Global Warming Scam. Extended Arctic Proxy Temperature Database for the past 2,000 Years

 

Global Warming Scam. Extended Arctic Proxy Temperature Database for the past 2,000 Years

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Robust climate reconstructions of the most recent centuries and millennia are invaluable for placing modern warming in the context of natural variability. Here we present an extended and revised database (version 1.1) of proxy temperature records recently used to reconstruct Arctic temperatures for the past 2,000 years.

The datasets are presented in a machine-readable format, and have been extended with the geochronologic data and consistently generated time-uncertain ensembles, which will be useful in future analyses of the influence of geochronologic uncertainty.

A standardized description of the seasonality of the temperature response for each record, as reported by the original authors, is also included to motivate a more nuanced approach to integrating records with variable seasonal sensitivities.

Despite the predominance of seasonal, rather than annual, temperature responders in the database, comparisons with the instrumental record of temperature suggest that, as a whole, the datasets best record annual temperature variability across the Arctic, especially in northeast Canada and Greenland, where the density of records is highest.

An accurate understanding of the past one to two thousand years of Earth’s climate history is critical for placing recent warming in the context natural climate variability. Consequently, extensive efforts have been made to reconstruct regional, hemispheric, and global-scale temperature changes over the most recent centuries and millennia.

Predominantly, the evidence used to inform these reconstructions has been derived from tree-ring records, because they are annually resolved, precisely dated, and geographically widespread, especially in the mid-latitudes of the Northern Hemisphere.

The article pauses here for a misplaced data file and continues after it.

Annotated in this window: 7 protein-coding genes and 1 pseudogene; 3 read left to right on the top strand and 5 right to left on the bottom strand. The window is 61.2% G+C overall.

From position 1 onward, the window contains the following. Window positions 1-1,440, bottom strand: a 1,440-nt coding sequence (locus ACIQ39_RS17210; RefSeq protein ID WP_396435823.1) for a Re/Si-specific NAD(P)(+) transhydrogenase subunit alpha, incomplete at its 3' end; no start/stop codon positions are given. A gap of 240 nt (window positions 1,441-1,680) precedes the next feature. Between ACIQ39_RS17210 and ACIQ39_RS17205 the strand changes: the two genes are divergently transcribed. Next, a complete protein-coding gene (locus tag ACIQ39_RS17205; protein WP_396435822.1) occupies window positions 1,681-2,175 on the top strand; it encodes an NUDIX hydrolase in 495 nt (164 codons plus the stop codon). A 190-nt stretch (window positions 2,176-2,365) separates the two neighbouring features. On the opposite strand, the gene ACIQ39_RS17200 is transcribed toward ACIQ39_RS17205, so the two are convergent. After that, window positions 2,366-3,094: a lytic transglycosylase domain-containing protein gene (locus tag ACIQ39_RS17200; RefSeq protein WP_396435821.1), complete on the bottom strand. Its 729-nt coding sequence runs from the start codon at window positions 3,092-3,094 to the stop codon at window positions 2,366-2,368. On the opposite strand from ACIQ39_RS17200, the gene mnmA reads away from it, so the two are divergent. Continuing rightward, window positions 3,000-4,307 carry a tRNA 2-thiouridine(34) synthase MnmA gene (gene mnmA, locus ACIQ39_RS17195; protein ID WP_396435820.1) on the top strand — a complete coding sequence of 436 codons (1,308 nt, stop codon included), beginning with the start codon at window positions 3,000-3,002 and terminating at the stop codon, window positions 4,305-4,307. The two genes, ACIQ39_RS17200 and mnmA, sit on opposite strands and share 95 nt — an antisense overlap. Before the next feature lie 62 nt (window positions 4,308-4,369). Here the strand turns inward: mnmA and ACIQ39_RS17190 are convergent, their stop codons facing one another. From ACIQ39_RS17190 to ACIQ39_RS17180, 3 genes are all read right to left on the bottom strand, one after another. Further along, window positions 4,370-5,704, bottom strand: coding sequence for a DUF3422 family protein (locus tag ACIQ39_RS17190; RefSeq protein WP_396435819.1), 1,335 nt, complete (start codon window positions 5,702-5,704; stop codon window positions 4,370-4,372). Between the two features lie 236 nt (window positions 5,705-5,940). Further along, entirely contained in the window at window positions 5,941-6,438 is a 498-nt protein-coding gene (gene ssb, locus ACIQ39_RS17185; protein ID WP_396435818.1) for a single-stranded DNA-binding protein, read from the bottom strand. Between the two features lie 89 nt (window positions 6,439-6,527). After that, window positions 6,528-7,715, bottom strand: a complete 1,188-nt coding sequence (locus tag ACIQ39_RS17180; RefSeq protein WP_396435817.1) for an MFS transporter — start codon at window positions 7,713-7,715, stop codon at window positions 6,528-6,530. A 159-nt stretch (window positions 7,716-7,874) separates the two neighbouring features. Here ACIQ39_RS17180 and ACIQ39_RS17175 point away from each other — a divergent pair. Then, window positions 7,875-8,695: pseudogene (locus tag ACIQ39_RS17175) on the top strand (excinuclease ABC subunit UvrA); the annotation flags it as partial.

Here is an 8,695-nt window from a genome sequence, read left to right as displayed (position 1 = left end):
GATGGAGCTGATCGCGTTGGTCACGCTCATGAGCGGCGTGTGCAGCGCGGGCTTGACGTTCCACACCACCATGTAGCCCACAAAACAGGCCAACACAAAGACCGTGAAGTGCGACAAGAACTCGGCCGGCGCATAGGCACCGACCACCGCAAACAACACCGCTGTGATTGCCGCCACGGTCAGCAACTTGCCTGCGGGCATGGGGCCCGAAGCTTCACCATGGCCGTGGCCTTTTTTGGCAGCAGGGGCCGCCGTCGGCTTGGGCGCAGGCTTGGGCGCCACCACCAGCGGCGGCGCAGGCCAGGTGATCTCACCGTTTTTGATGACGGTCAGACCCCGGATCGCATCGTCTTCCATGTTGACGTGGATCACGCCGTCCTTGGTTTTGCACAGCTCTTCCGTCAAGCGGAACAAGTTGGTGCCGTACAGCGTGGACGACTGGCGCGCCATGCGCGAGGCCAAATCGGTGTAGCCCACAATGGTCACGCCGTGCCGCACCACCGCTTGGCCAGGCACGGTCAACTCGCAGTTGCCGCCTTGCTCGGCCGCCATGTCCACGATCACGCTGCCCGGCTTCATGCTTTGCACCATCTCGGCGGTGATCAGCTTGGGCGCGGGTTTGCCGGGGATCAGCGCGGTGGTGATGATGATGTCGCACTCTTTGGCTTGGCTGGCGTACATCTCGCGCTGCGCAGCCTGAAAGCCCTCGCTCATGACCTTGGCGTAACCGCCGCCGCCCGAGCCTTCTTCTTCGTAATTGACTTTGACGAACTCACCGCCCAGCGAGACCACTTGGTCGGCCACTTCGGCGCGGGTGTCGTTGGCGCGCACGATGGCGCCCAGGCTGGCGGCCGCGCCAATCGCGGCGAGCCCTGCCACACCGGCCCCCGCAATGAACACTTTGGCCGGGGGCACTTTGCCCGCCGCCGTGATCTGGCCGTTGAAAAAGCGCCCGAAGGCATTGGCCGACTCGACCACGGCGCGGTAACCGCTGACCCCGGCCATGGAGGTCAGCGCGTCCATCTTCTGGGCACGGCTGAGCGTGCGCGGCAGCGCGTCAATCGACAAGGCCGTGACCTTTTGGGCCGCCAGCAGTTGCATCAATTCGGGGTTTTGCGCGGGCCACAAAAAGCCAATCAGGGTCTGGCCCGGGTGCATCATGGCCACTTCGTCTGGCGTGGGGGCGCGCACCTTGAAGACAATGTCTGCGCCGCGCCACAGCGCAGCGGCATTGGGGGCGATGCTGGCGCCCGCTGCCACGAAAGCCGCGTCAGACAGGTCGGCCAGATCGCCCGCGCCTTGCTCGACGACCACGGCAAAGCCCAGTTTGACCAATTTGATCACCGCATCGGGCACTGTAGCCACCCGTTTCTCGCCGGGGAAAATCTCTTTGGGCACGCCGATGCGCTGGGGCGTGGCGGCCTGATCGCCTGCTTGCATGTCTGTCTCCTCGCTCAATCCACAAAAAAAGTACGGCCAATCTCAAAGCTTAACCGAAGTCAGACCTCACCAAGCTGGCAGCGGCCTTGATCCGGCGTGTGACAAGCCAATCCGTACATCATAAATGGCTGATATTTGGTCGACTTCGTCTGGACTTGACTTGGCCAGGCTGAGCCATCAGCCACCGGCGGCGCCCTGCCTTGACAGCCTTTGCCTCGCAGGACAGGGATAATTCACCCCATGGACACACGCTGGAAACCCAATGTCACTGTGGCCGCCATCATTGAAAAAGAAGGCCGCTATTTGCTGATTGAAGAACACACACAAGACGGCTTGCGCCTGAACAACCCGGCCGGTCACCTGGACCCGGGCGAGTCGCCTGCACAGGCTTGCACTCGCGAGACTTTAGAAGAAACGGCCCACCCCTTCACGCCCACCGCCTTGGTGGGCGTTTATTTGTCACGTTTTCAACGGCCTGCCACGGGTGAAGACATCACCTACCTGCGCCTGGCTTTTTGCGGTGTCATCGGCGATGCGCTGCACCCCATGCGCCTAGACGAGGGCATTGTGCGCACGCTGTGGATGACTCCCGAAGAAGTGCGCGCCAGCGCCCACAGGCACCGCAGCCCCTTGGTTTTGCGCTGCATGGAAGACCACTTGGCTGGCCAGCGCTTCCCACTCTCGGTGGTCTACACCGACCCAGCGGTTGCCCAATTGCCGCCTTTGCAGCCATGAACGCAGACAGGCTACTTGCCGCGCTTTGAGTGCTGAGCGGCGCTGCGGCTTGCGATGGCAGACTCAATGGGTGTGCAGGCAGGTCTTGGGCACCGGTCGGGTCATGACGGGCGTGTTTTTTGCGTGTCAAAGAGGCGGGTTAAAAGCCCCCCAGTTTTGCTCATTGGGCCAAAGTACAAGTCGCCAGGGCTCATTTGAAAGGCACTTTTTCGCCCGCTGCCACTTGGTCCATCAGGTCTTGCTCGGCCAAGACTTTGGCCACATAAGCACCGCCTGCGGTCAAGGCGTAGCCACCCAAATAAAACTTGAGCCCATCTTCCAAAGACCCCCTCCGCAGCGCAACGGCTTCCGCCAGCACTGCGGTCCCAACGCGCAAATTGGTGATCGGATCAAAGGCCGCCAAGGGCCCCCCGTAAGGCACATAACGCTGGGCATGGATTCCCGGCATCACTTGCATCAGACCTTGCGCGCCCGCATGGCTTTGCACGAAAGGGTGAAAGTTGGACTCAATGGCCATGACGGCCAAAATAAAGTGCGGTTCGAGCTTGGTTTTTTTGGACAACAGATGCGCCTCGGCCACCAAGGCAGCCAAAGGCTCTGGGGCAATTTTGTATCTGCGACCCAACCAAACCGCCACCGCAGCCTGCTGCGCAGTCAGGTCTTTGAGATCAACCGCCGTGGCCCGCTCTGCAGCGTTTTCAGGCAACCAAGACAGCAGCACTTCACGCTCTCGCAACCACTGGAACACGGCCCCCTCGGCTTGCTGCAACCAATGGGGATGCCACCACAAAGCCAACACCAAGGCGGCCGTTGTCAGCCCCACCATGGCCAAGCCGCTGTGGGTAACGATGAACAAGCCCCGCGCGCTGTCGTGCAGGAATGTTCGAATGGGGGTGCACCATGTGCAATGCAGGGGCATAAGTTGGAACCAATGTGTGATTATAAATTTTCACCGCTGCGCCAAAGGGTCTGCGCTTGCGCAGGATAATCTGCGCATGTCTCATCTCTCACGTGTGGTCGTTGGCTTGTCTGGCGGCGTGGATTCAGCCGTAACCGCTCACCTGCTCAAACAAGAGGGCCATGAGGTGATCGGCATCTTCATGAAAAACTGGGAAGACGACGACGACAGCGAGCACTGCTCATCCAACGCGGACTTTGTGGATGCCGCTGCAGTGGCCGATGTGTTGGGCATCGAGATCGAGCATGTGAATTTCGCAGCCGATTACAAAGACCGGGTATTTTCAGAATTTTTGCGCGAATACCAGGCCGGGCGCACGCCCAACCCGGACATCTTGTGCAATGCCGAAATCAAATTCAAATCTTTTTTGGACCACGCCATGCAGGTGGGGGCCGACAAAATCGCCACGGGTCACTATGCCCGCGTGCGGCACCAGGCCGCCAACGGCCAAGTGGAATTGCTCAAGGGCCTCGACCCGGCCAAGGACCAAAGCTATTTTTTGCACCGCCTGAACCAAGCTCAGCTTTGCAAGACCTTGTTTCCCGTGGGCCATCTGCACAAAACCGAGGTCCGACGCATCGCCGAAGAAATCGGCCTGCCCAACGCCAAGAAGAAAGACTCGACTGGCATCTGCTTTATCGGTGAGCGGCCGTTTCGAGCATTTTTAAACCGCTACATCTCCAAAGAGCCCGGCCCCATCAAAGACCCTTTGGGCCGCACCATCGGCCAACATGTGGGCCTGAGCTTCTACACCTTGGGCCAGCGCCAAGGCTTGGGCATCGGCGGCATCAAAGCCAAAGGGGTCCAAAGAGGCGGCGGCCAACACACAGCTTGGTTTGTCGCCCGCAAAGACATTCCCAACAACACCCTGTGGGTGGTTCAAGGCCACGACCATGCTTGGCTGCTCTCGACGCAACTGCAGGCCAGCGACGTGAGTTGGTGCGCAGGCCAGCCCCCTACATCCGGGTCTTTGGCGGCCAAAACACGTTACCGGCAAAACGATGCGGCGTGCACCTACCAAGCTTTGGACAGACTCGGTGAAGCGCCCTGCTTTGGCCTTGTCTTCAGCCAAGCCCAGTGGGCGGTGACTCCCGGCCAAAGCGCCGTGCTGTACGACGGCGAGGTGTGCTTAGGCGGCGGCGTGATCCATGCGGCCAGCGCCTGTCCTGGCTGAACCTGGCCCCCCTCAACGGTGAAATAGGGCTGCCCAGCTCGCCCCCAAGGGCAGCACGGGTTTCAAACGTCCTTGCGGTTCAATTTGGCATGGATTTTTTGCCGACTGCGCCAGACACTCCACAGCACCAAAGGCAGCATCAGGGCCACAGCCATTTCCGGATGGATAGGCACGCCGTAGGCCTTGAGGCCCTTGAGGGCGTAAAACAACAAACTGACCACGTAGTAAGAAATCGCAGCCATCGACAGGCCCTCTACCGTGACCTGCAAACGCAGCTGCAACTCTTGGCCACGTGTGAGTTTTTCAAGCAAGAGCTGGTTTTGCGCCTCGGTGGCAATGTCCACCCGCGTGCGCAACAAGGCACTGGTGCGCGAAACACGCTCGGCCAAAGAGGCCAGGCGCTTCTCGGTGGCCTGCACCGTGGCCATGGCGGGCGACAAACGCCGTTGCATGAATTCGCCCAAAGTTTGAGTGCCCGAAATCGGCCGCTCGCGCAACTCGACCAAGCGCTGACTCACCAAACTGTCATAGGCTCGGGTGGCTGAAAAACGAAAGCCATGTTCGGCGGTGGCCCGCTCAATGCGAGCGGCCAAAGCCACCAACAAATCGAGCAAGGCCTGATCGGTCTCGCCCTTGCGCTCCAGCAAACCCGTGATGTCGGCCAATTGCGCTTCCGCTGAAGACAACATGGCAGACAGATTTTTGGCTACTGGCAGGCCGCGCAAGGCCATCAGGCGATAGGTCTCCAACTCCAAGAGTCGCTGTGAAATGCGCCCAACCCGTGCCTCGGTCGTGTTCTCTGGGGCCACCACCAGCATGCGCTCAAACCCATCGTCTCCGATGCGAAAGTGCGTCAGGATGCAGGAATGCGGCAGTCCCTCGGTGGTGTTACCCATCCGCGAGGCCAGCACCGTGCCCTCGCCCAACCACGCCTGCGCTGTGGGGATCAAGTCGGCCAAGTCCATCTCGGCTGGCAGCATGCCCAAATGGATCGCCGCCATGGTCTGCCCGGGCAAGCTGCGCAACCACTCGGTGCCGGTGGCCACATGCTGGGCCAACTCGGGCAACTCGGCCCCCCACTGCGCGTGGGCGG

Increasingly, efforts have been made to incorporate paleoclimate evidence from other sources, such as lake and marine sediments, and records from glacial ice, and cave speleothems, primarily to expand the geographic and temporal coverage of the reconstructions.

This is particularly true for the Arctic, where tree-ring records are more scarce, and where extensive paleoclimate research has taken advantage of the widespread presence of proxy climate records from lake sediment and glacial ice. This has led to a long history of multiproxy climate reconstructions for the late Holocene in the Arctic.

Incorporating these diverse data also brings additional challenges, largely due to how they differ from tree-ring records. Specifically, records derived from sediment, ice, and cave calcite contain varying degrees of chronological uncertainty, are commonly non-annually resolved and unevenly spaced, and each filter climate in different ways. These characteristics typically invalidate the assumptions underlying most statistical climate reconstruction techniques; however, efforts to accommodate these data types and to assess the influence of chronological uncertainty are beginning to emerge.

Here we present an Arctic proxy temperature database for the past 2,000 years. The database is a revised version of the one used to reconstruct temperature in the Arctic for the past 2,000 years, which was recently included as part of the global summary by the Past Global Changes (PAGES) 2k Consortium.

In addition, we expanded the database by including consistently determined chronological uncertainty estimates for every record, except tree-ring records.

These data are needed to quantify the influence of age uncertainty in climate reconstructions, but are rarely accessible to researchers aiming to develop large-scale climate reconstructions. This database also complements the recent Arctic Holocene Transitions (AHT) database, a well-formatted collection of Arctic paleoclimate records for the Holocene.

The overlap between the two datasets is minimal (9% of the sites in the AHT database are also included in this collection) because the AHT database includes records that extend further back at lower resolution; all records go back to at least 6000 years ago, and most extend 9000 years. Additionally, the AHT database only includes the geochronology data for radiometrically dated records, and does not include age ensembles for addressing age uncertainties.

To our knowledge, the collection presented in this data descriptor is the first compilation of proxy climate data to include age ensembles, or age uncertainty estimates of any kind for layer-counted records

Data aggregation and formatting

The database presented here is a revised version of the one used for the Arctic region of the PAGES 2k Network1 (Figure 1). Each revision is described below and in Table 1. The records selected were required to meet several criteria. Specifically all records:

  1. are from north of 60°N;
  2. extend back in time to at least 1500 AD;
  3. have an average sample resolution less than 50 years;
  4. have at least one age control point every 500 years;